What are the ABCs of behavioral therapy?
Read more from
One of the cornerstones of behavioral therapy involves identifying the consequences of various behaviors. If you want to change a person’s behavior, you have to consider what is reinforcing that behavior. Are there positive consequences that motivate the person to perform the behavior? Often the answer is not so obvious.
One of the basic techniques of behavioral therapy is functional behavioral analysis. In this process the behavior is observed carefully and a log is kept of the antecedents (what happened before?), behaviors (what exactly did the person do?), and consequences (what happened afterwards?), otherwise known as the ABCs.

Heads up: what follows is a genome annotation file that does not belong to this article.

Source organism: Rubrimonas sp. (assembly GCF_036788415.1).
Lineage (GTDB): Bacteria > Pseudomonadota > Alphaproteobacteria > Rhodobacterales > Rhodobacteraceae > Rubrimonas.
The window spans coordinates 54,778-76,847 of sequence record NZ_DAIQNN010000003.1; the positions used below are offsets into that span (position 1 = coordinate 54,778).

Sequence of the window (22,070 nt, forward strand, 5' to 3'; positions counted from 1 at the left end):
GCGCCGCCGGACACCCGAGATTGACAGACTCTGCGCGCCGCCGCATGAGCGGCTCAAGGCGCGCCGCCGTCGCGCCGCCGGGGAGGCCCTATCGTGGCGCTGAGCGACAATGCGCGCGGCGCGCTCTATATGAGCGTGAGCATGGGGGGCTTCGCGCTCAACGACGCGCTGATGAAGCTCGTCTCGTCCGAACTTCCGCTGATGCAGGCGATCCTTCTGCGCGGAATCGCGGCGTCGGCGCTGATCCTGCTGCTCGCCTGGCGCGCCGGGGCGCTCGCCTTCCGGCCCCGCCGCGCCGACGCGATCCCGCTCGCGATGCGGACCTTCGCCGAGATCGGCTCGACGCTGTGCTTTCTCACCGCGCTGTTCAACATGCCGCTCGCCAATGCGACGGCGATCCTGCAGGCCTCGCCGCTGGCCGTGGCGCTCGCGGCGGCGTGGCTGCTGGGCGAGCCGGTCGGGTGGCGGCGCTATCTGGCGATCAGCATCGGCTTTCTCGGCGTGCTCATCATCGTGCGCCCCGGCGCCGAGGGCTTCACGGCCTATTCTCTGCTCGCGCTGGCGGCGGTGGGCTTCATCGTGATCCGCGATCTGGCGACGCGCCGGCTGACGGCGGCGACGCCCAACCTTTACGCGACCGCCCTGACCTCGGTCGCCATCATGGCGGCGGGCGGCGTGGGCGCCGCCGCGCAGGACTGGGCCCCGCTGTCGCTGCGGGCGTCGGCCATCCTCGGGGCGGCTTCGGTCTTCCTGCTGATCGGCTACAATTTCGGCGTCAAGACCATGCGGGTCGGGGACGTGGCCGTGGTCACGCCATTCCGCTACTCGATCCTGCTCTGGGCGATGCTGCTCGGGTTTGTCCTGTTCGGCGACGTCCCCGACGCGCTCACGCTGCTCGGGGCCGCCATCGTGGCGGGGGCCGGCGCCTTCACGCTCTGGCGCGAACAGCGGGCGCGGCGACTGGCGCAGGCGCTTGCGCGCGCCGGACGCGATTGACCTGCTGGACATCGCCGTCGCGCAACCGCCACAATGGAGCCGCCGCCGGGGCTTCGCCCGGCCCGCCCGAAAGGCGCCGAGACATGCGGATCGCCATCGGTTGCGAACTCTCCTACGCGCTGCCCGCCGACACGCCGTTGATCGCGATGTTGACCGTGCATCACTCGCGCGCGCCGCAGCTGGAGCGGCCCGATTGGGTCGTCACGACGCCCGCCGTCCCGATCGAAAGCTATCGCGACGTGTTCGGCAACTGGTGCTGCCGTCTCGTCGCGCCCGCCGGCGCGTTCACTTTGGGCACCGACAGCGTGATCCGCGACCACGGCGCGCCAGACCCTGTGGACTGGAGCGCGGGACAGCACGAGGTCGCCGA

After the target behavior has been studied this way, it is possible to identify what reinforces the behavior. For example, a toddler may throw up every night and the parents do not know why. Functional behavioral analysis might show that the toddler throws up at night after the parents put the child down to sleep. First the child cries to get her parents back into the room. The parents resist for a while but when the mother gives in, the child vomits. At that point the mother spends up to 45 minutes with the child, cleaning her up and soothing her. This functional analysis makes clear that vomiting is reinforcing for the child because it brings her mother’s attention. The treatment for this kind of problem would be to change the contingencies of the child’s crying. Instead of entering the room to reassure the child in response to the child’s crying, the parent should enter the room at a fixed time interval. This way the child’s crying loses the power to control the parents’ behavior. The parent first enters the room at a frequent rate, so that the child is only left alone for short time periods. The parent then spaces out the time intervals so that the child slowly adapts to falling asleep without the parent. This process is the basis of the Ferber method, a well-known technique for conditioning babies to sleep through the night.